Working with collaborators in Kings College London, University of Bristol, and MRC LHA, we aim to delineate the developmental processes (genetic, epigenetic, metabolomic and proteomic) that influence longevity and musculoskeletal ageing; and to investigate the impact of objectively measured physical activity in retarding the involutional loss of bone strength, muscle mass and function.

Using a systems biology approach, through an EU Framework 7 Programme bringing together two birth cohorts with extensive perinatal information and offspring now in their seventh decade of life (HCS and the Northern Finnish Birth Cohort) as well as the largest UK twin collection (Twins UK), we are investigating links between birthweight and (osteoporosis, sarcopenia, osteoarthritis, and all-cause mortality). This is complemented by the MRC-ESRC LLHA- funded VIBE study, bringing together Hertfordshire Cohort and NSHD to explore the objectively measured physical activity and impact characteristics on musculoskeletal health. The addition of a SCANCO Xtreme CT high-resolution peripheral quantitative CT scanner has greatly enriched the phenotypic detail available for outcome assessment.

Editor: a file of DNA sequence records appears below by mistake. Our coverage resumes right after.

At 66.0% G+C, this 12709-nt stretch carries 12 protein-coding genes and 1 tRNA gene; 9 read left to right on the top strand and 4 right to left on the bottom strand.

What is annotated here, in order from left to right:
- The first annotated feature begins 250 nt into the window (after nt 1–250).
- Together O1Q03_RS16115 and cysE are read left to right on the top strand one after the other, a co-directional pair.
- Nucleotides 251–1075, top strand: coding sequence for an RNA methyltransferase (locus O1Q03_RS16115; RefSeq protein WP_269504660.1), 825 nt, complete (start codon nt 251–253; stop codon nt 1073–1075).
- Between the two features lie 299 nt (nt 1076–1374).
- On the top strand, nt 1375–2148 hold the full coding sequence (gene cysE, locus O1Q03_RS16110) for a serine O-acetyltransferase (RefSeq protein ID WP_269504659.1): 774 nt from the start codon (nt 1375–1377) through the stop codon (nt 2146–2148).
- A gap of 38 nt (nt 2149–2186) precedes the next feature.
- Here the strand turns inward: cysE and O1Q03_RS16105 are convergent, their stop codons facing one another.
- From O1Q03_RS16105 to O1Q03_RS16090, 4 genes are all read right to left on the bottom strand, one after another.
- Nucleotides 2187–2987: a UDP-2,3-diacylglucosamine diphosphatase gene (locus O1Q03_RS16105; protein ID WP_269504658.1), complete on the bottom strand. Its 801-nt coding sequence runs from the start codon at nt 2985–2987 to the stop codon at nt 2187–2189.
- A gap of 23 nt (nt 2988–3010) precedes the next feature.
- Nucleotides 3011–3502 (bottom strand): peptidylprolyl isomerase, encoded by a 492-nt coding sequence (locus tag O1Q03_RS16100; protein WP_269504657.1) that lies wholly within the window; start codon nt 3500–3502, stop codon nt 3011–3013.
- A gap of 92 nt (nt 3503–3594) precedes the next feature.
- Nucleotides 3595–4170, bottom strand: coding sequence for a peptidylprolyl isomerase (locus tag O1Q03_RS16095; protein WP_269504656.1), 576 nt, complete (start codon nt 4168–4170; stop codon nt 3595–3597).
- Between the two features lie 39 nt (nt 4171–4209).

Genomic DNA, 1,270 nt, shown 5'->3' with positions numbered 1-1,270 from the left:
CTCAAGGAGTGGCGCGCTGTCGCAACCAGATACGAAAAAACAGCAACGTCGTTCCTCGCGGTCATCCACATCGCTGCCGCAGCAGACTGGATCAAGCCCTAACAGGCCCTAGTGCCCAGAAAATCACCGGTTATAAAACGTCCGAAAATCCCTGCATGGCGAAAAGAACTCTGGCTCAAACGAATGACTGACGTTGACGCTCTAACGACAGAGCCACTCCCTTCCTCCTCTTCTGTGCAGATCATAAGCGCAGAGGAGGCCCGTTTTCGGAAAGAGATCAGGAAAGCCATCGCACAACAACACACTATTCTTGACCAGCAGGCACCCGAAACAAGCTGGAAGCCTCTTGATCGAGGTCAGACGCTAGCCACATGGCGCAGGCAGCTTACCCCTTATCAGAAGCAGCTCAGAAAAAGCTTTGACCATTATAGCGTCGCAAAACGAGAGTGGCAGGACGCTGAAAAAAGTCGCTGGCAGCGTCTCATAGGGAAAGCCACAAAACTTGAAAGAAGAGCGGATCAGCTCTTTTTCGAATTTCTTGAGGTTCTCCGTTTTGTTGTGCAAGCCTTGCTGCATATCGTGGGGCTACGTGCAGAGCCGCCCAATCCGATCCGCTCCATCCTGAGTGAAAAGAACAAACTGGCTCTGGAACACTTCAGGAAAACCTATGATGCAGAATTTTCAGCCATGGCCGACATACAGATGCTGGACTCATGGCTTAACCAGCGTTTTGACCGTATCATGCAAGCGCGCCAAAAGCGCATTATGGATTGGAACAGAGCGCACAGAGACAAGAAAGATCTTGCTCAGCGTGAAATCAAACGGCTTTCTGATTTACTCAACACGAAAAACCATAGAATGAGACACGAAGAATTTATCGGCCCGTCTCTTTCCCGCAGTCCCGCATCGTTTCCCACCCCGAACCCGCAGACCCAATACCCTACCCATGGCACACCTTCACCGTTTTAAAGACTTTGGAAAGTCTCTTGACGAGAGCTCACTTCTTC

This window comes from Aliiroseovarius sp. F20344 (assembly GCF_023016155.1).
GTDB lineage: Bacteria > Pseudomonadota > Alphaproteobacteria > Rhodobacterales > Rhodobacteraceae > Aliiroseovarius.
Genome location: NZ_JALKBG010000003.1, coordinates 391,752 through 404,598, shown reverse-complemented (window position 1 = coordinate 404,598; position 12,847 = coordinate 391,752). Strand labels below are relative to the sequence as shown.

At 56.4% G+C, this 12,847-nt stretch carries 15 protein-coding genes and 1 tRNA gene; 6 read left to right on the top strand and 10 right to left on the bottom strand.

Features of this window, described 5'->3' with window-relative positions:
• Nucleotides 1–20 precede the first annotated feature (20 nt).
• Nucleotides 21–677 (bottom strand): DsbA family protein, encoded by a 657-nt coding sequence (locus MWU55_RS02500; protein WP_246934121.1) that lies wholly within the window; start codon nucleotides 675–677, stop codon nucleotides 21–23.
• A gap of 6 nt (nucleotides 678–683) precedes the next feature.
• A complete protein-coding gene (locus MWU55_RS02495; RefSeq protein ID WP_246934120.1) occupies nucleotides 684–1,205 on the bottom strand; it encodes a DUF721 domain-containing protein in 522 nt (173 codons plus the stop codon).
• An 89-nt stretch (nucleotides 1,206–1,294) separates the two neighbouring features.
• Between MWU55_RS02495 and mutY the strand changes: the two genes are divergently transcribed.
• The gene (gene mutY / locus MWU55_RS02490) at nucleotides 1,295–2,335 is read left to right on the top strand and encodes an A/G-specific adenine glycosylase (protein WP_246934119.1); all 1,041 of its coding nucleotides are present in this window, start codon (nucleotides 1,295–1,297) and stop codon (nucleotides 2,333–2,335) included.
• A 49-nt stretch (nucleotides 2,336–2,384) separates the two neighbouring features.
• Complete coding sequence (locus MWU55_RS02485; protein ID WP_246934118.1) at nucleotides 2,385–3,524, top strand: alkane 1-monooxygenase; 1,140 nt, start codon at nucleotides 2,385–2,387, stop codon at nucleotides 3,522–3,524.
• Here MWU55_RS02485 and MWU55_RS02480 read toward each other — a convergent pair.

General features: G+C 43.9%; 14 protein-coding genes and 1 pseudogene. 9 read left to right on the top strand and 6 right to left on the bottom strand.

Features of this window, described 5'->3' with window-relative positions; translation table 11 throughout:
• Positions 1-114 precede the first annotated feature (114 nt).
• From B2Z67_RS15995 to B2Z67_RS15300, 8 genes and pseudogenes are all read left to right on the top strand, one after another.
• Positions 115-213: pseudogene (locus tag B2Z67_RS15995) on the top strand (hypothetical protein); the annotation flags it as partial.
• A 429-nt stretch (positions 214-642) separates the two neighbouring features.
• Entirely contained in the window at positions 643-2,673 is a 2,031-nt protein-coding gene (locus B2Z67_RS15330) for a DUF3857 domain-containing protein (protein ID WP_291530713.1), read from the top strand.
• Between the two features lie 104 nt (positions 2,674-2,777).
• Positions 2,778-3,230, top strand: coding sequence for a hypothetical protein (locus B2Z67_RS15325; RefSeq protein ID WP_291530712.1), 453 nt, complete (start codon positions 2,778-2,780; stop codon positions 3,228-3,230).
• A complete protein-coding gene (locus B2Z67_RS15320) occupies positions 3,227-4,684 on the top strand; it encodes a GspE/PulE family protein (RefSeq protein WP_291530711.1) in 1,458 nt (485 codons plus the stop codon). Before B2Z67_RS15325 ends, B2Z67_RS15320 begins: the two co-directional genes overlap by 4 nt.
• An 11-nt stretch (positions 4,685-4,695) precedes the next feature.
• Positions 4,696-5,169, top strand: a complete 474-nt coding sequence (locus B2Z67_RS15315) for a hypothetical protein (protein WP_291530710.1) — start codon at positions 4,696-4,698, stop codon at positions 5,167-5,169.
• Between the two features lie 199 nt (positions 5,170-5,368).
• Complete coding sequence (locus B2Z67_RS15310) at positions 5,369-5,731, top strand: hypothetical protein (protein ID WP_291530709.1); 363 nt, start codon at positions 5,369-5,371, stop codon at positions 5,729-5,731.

These studies will provide much-needed mechanistic information on the genetic, epigenetic and metabolic correlates of both intrauterine growth and adult musculoskeletal disease. They hold the prospect of discovering novel epigenetic biomarkers which can be replicated in our mother-offspring cohorts and future intervention studies. Finally, they will lead to greater understanding of the role of physical activity, in particular impact loading, in the natural history of musculoskeletal ageing.